IDWR and Uof I

IDWR and Uof I

David Sparks Ph.D.
David Sparks Ph.D.
The Idaho Department of Water Resources (IDWR) is partnering with the University of Idaho to test the accuracy of a new automated tool that interprets satellite imagery to help farmers and water managers track daily crop water consumption.

The cloud-based tool, called OpenET, takes thermal imagery from NASA Landsat satellites and maps daily and cumulative evapotranspiration over the growing season, allowing users to zoom in and study variability within individual pivots.

IDWR has awarded U of I agricultural engineering Professor Erin Brooks, within the Department of Soil and Water Systems (SWS), roughly $800,000 over three years to test and calibrate OpenET, which provides users data quickly and conveniently and is also accessible to aid growers in water management decisions. Meetpal Kukal, who will join SWS in August as a new professor specializing in hydrologic science and water management, and Jason Kelley, a former U of I professor in the same department, will be coinvestigators.

IDWR has been using METRIC software developed by Richard Allen, a former U of I professor in SWS, and requiring trained staff to manually run imagery to produce evapotranspiration data. Allen also aided in the development of the beta version of OpenET before retiring in 2022.

Tracking evapotranspiration will inform growers of the amount of water their crops are using compared with the amount they’re applying to their fields through irrigation equipment, helping them improve efficiency.

“It helps growers in the sense that they can actually go in and see what happened, and they can actually evaluate their water-use efficiency something they’ve never been able to do before on a field-by-field basis, and it helps IDWR know what has gone on and whether curtailments have made a difference,” Brooks said.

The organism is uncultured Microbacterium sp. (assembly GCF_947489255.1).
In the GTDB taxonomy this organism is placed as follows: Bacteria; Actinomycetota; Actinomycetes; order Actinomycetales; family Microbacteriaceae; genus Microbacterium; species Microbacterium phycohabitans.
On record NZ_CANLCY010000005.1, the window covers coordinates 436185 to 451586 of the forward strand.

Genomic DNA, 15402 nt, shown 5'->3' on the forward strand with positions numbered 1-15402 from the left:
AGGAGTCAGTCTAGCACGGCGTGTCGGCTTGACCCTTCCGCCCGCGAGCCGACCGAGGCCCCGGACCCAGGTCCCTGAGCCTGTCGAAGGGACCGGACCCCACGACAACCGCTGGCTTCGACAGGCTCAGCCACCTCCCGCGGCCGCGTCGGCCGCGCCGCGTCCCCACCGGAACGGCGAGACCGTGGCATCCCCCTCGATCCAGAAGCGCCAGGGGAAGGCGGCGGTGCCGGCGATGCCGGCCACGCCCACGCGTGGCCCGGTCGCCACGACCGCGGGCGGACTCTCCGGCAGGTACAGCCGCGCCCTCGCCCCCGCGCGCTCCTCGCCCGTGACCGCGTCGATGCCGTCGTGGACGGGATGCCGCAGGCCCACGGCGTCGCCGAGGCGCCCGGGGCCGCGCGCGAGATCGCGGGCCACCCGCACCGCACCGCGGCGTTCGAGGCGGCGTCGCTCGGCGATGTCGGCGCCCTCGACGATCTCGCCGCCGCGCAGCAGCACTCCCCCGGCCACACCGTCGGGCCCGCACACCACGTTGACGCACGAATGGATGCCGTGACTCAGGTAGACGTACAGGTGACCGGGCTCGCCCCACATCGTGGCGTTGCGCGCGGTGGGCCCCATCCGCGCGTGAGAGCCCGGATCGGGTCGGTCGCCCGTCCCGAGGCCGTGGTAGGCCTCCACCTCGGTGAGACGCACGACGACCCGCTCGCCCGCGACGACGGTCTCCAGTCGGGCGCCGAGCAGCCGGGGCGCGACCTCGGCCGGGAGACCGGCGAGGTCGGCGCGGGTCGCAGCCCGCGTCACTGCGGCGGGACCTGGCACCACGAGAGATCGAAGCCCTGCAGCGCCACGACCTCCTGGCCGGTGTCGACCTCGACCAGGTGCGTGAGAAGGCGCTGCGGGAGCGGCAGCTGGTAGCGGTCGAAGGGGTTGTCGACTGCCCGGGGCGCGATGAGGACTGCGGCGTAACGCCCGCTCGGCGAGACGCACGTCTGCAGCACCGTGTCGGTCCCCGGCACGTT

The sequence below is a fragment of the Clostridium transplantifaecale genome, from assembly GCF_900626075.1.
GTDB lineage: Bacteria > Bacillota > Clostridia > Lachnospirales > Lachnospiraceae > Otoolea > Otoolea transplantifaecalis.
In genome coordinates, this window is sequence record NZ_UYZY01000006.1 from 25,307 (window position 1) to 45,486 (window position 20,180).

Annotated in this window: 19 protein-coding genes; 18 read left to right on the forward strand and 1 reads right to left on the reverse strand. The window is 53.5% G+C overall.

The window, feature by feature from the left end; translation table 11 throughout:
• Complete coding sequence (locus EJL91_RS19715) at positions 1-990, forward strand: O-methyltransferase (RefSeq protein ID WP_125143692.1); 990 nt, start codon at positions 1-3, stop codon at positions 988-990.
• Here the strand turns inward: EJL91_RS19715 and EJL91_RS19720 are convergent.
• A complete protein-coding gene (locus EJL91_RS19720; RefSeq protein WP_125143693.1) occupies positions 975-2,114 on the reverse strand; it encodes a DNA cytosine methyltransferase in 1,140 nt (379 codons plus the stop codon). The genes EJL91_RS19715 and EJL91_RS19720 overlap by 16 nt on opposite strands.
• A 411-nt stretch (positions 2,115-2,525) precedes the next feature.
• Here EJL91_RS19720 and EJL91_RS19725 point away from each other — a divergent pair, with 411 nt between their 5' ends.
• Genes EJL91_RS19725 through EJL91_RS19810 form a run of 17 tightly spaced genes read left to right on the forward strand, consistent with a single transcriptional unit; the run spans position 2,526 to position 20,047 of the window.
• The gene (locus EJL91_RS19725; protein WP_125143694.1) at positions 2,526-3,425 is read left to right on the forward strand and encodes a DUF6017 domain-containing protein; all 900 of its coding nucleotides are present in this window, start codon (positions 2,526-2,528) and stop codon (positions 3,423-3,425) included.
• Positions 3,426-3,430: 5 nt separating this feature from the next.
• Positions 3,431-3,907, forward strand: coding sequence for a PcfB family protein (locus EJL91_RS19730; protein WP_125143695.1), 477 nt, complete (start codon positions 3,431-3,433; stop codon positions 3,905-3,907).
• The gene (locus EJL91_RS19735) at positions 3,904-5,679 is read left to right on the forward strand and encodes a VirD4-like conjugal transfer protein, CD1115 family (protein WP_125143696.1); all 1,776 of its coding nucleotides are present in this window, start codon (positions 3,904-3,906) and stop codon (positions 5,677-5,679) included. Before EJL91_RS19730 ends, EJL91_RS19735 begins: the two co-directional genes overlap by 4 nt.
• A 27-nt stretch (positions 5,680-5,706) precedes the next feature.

This fall, the U of I team will place soil moisture sensors and eddy covariance towers by three Magic Valley fields to record baseline evapotranspiration data. The towers take a host of ground-based, site-specific meteorological readings. They also plan to include data for this analysis from a pair of eddy covariance towers in use for a separate project on farm fields at the future site of U of I’s Idaho Center for Agriculture Food and the Environment (Idaho CAFE) in Jerome. The team will compare the data with rates OpenET provides from the same sites to determine what, if any, adjustments are needed to improve the automated tool’s performance.

“Initial testing of OpenET by IDWR suggests there may be some errors introduced in the automated approach,” Brooks said. “They are interested in evaluating the accuracy of this new tool and potentially developing approaches to correct any errors that may be revealed by the project.”

Under Idaho law, water rights are tied to the amount of water farmers divert from rivers or withdraw from the aquifer by pumping. However, much of the water is not taken up by plant roots, seeps back into an aquifer or is left unused and returns to rivers in canals. As a result, farmers may divert less water without affecting their true consumption, thereby improving their own efficiency without affecting minimum flows required by Idaho Power to provide sufficient hydroelectric power to the state.

“Accurate quantification of evapotranspiration from irrigated lands is critical to basin-scale water budgets and sustainable water management in Idaho,” said Phil Blankenau, an IDWR evapotranspiration analyst.

Producers have relied upon AgriMet weather station data as a guide to predict the potential amount of irrigated water that could be consumed by crops under optimal soil conditions, but the actual amount of consumed water could vary based on the irrigation that actually occurred, the actual soil type, crop type and the fertility of the soil within any field.

“If we don’t see a difference in evapotranspiration after a curtailment in an area that means the growers are more efficient with how they use the water, and it ultimately doesn’t help maintain the minimum flows the Snake River as required by Idaho Power to meet state power demands,” Brooks said. “By becoming more efficient it’s not solving any of our water problems in the end. That consumptive water use has to go down in order to have more water at the outlet.”

Previous Report4th of July meal cost
Next ReportQuagga laws